The Thing: Original vs Prequel

by Nicholas Robinson

Scientists in the Antarctic are confronted by a shape-shifting alien that assumes the appearance of the people that it kills. –


Now, even though the summary above is officially for the original, it basically applies to the prequel as well.  In preparation for the prequel coming out last week, I watched John Carpenter’s original horror/thriller movie The Thing.  I loved every minute of that movie.  The plot wasn’t great but it did what it needed to do to facilitate what was really important in horror movies in the 80’s, the suspense and the kills.  This got me extremely psyched for the prequel because in the first half of the original they tease you about what happened at the Norwegian camp and I couldn’t wait to see what exactly happened there.  I was wrong.

Firstly, let me tell you about the plot of the prequel.  There wasn’t one.  It felt like they wrote how you got the things you saw in the original and then quickly put something together that allowed you to tie it all together.  It didn’t work at all.  In the original they spend at least half an hour teasing you as to what is going on without explicitly telling you.  There are so many questions like: Why is this Norwegian shooting at a dog?  Why am I seeing random shots of the dog alone with people? To be honest I knew the answers already because I’m watching it 29 years later but if I saw it when it came out, that’s what I would be thinking.  The prequel doesn’t have the mystery; the intrigue.  Once the alien breaks out of the ice, everything follows standard modern horror of as much blood and gore as possible with no creativity or intrigue.  The most you get is about 5 minutes of Mary Elizabeth Winstead wondering what was going on which just isn’t enough.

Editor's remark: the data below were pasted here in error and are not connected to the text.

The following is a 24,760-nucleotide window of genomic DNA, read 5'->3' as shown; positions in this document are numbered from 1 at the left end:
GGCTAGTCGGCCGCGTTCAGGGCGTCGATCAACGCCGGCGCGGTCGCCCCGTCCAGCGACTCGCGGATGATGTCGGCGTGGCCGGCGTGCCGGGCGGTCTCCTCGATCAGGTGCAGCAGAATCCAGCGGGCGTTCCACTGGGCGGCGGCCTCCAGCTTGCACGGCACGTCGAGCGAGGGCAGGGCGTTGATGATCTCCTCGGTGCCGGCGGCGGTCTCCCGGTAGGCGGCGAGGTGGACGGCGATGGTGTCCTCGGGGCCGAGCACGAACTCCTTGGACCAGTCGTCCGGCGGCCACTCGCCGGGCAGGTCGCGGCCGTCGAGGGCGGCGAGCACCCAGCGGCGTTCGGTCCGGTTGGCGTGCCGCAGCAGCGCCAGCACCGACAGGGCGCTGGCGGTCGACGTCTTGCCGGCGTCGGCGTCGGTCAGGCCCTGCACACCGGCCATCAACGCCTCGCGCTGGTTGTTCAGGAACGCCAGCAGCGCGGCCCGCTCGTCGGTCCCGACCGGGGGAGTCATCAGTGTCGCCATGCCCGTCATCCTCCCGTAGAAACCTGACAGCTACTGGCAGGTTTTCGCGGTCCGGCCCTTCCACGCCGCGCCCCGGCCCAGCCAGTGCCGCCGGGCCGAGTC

Secondly, anybody who watches the original knows who lives at the end once you get to the camp.  I won’t say why but it is just completely obvious.  And even then, how they keep that character alive is utterly stupid.  In the middle of the movie you see the character get pulled into a building and appear to have been taken.  After the final scene you randomly see that the character is still alive and you are like “Really????”

Thirdly, the way they determine who is human and who isn’t is completely stupid.  The original at least had some form of logic.  This one just doesn’t pull it off.  I mean they can only tell who is definitely human, while the other half are just plain possible not definitive.

However, there were a few things I liked.  There were a few moments that referenced Ennio Morricone’s amazing score for the original.  Also, the effects for this movie were very good.  The CGI looked realistic and made me actually think I would be scared if I encountered it in real life.  Apart from that however, this movie is bad and should be ignored by everyone.

IMDB says 6.7/10

RT says 33%

I say 3.5/10


~ by sputnikreviews on October 24, 2011.

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